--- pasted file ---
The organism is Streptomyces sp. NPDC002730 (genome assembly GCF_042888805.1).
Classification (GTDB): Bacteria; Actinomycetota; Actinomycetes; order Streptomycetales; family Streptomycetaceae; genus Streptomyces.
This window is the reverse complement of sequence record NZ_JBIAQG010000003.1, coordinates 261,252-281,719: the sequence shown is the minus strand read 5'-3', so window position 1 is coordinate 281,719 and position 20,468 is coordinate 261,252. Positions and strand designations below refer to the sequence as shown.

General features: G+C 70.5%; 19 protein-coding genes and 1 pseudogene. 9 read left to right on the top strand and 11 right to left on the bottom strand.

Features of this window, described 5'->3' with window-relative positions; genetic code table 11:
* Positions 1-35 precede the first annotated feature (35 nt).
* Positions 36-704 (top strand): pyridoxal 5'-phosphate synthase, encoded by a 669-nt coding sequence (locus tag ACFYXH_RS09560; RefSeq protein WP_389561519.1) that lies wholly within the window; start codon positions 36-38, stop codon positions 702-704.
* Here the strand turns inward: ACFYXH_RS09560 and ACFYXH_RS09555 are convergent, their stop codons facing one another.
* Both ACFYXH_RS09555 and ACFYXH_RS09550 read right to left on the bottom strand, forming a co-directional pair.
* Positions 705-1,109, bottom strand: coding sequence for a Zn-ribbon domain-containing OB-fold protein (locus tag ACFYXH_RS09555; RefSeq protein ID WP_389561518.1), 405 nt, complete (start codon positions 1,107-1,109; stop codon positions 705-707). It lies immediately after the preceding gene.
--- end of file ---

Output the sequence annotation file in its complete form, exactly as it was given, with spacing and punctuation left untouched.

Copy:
The organism is Streptomyces sp. NPDC002730 (genome assembly GCF_042888805.1).
Classification (GTDB): Bacteria; Actinomycetota; Actinomycetes; order Streptomycetales; family Streptomycetaceae; genus Streptomyces.
This window is the reverse complement of sequence record NZ_JBIAQG010000003.1, coordinates 261,252-281,719: the sequence shown is the minus strand read 5'-3', so window position 1 is coordinate 281,719 and position 20,468 is coordinate 261,252. Positions and strand designations below refer to the sequence as shown.

General features: G+C 70.5%; 19 protein-coding genes and 1 pseudogene. 9 read left to right on the top strand and 11 right to left on the bottom strand.

Features of this window, described 5'->3' with window-relative positions; genetic code table 11:
* Positions 1-35 precede the first annotated feature (35 nt).
* Positions 36-704 (top strand): pyridoxal 5'-phosphate synthase, encoded by a 669-nt coding sequence (locus tag ACFYXH_RS09560; RefSeq protein WP_389561519.1) that lies wholly within the window; start codon positions 36-38, stop codon positions 702-704.
* Here the strand turns inward: ACFYXH_RS09560 and ACFYXH_RS09555 are convergent, their stop codons facing one another.
* Both ACFYXH_RS09555 and ACFYXH_RS09550 read right to left on the bottom strand, forming a co-directional pair.
* Positions 705-1,109, bottom strand: coding sequence for a Zn-ribbon domain-containing OB-fold protein (locus tag ACFYXH_RS09555; RefSeq protein ID WP_389561518.1), 405 nt, complete (start codon positions 1,107-1,109; stop codon positions 705-707). It lies immediately after the preceding gene.